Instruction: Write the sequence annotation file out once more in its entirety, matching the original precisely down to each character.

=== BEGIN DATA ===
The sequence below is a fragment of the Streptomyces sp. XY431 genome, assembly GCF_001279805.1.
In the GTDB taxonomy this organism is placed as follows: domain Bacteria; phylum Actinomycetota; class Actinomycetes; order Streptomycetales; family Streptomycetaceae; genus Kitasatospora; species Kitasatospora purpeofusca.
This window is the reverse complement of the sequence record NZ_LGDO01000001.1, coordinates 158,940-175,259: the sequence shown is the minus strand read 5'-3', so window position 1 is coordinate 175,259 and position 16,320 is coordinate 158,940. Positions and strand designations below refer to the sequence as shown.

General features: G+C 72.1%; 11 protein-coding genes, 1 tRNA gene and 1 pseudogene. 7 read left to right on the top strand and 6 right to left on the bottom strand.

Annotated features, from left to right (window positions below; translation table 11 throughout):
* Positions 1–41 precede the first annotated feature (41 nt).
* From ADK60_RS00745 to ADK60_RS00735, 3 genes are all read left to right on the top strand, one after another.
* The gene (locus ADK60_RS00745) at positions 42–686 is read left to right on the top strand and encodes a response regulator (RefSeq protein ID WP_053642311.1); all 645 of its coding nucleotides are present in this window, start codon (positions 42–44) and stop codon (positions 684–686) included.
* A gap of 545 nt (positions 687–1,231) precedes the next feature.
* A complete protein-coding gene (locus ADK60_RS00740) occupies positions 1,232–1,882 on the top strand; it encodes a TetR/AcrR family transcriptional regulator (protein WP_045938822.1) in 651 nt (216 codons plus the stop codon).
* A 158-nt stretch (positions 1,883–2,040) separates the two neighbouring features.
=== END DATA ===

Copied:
The sequence below is a fragment of the Streptomyces sp. XY431 genome, assembly GCF_001279805.1.
In the GTDB taxonomy this organism is placed as follows: domain Bacteria; phylum Actinomycetota; class Actinomycetes; order Streptomycetales; family Streptomycetaceae; genus Kitasatospora; species Kitasatospora purpeofusca.
This window is the reverse complement of the sequence record NZ_LGDO01000001.1, coordinates 158,940-175,259: the sequence shown is the minus strand read 5'-3', so window position 1 is coordinate 175,259 and position 16,320 is coordinate 158,940. Positions and strand designations below refer to the sequence as shown.

General features: G+C 72.1%; 11 protein-coding genes, 1 tRNA gene and 1 pseudogene. 7 read left to right on the top strand and 6 right to left on the bottom strand.

Annotated features, from left to right (window positions below; translation table 11 throughout):
* Positions 1–41 precede the first annotated feature (41 nt).
* From ADK60_RS00745 to ADK60_RS00735, 3 genes are all read left to right on the top strand, one after another.
* The gene (locus ADK60_RS00745) at positions 42–686 is read left to right on the top strand and encodes a response regulator (RefSeq protein ID WP_053642311.1); all 645 of its coding nucleotides are present in this window, start codon (positions 42–44) and stop codon (positions 684–686) included.
* A gap of 545 nt (positions 687–1,231) precedes the next feature.
* A complete protein-coding gene (locus ADK60_RS00740) occupies positions 1,232–1,882 on the top strand; it encodes a TetR/AcrR family transcriptional regulator (protein WP_045938822.1) in 651 nt (216 codons plus the stop codon).
* A 158-nt stretch (positions 1,883–2,040) separates the two neighbouring features.